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Alberta Parks dealing with 'unacceptable and disrespectful' graffiti

“It’s people scratching in or etching, or painting or drawing in their names or initials, and it might have a date and a symbol, for example a heart."
Mount Yamnuska. RMO FILE PHOTO

KANANASKIS – Alberta Parks has seen an increase in graffiti on park infrastructure and some mountains this year, including Mount Yamnuska in the Bow Valley.

Officials with Alberta Environment and Parks say that defacing natural treasures as well as infrastructure like garbage bins, washrooms and trail signs in protected areas is “unacceptable and disrespectful.”

“There appears to be higher frequency of this over this past season; it’s kind of here, there and everywhere,” said Debbie Mucha, operations manager for Kananaskis Country. 

“We’re seeing things like unauthorized markings – like drawings, writing, sketches occurring in both the natural environment and on infrastructure.”

At Mount Yamnuska, much of the graffiti tends to be lovebirds sketching their names or initials with love hearts, and tagged with the year 2020, on places like rocks and boulders.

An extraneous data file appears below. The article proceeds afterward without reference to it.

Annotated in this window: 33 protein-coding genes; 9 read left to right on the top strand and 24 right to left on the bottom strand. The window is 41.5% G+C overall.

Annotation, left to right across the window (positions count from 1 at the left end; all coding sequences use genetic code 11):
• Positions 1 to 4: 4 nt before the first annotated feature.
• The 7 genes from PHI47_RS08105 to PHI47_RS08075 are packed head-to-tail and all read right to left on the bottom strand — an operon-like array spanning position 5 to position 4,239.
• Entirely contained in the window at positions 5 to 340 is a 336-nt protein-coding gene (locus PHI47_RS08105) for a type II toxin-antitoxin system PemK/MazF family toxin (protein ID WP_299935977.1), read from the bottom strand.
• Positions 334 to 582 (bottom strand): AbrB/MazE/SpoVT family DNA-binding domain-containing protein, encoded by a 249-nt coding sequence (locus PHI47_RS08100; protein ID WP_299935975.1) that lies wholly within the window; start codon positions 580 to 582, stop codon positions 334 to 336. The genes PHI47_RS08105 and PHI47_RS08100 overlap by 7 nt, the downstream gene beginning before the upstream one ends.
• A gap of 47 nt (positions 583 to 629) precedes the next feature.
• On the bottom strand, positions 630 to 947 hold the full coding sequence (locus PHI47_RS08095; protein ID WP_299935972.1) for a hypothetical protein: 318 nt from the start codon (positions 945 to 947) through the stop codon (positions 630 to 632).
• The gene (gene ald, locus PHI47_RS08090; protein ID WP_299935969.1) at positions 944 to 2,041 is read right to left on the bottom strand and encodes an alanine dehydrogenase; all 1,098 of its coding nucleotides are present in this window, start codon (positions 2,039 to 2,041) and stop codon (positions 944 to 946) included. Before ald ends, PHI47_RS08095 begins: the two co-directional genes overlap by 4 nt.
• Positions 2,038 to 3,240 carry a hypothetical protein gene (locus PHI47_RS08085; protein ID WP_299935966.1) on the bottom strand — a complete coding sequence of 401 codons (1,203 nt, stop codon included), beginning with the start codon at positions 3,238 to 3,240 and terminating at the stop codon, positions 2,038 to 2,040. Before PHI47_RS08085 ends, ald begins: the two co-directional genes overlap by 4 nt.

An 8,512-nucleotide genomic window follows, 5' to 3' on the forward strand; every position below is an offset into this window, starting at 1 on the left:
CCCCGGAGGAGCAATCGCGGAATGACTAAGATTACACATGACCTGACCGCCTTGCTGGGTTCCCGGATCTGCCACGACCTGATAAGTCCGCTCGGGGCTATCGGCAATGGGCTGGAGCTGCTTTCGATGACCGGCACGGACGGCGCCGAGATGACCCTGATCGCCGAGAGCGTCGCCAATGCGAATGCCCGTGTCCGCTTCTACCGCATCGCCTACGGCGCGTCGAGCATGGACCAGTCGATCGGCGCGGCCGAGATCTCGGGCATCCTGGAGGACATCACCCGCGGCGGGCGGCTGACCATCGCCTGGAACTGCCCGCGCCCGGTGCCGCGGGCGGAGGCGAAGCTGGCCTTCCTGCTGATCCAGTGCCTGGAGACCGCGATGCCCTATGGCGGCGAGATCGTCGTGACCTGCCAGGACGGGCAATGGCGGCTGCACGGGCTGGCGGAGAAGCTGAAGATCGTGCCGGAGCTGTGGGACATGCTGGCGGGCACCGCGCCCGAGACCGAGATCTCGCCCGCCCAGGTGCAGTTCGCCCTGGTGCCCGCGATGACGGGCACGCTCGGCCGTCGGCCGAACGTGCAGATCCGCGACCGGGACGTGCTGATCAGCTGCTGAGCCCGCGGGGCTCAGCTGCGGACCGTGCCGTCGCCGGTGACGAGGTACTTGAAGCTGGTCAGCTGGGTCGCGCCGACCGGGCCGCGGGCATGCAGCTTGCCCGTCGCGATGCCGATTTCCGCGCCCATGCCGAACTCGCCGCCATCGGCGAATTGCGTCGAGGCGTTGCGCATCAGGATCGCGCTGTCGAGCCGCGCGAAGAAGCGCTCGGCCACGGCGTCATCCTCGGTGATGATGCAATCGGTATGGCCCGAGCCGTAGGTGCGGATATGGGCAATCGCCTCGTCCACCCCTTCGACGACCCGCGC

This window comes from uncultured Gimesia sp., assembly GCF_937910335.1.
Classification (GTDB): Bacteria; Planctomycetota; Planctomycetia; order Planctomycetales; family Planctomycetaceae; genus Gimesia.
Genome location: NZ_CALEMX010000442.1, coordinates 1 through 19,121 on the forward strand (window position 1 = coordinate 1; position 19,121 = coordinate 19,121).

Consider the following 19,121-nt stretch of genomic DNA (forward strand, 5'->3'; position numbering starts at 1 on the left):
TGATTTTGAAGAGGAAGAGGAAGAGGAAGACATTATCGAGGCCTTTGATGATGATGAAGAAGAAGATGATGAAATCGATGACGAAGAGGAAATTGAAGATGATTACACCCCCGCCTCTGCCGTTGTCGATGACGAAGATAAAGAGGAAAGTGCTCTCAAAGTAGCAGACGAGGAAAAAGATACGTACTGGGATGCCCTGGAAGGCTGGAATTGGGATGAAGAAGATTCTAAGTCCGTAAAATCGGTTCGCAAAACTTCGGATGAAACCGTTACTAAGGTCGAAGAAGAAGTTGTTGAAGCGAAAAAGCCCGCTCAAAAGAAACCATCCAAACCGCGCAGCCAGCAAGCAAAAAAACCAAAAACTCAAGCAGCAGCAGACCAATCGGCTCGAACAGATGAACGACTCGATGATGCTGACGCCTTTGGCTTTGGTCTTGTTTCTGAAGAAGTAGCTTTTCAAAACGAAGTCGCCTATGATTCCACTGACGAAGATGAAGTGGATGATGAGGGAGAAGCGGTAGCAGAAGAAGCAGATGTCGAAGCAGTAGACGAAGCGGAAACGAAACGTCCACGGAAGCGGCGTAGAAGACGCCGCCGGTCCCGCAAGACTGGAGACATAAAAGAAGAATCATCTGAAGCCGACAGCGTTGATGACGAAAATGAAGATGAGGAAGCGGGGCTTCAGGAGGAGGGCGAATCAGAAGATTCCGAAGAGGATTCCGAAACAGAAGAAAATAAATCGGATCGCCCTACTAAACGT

“It’s people scratching in or etching, or painting or drawing in their names or initials, and it might have a date and a symbol, for example a heart,” said Mucha.

“With some with the date being 2020 indicates that some of this graffiti has appeared as recently as this past summer and fall,” she added.

“A few years ago it would be more rare to see any graffiti on Mount Yamnuska.”

One of the problems is people are taking photos of the graffiti and sharing it on social media, which Mucha said possibly leads more people to do the same.

“I think social media – and I am just hypothesizing – could be playing a role in it where people maybe add the graffiti and they’re taking photographs,” she said.

“As soon as people see it present, it tends to attract others to do the same thing.”

It also takes a lot of time, effort and expense for Alberta Parks staff, contractors or volunteers to remove the graffiti.

“It’s very difficult to clean up, and because once you get graffiti it attracts more graffiti, you really have to address it,” said Mucha.

“It’s also disappointing because we have visitors who are expecting to enjoy the natural environment, so it detracts from the visitor experience.”

If anyone witnesses someone in the act of putting graffiti on objects, Alberta Parks asked they call Kananaskis Emergency Services’ non-emergency line at 403-591-7755 or call Crime Stoppers.

Those found tagging objects in a park could be subject to a minimum $1,000 fine and potentially be court-ordered to remove the graffiti. 

“If a person is found to be destroying either the natural environment or infrastructure within Alberta Parks, they can be and they will be prosecuted under the Provincial Park Act,” said Mucha.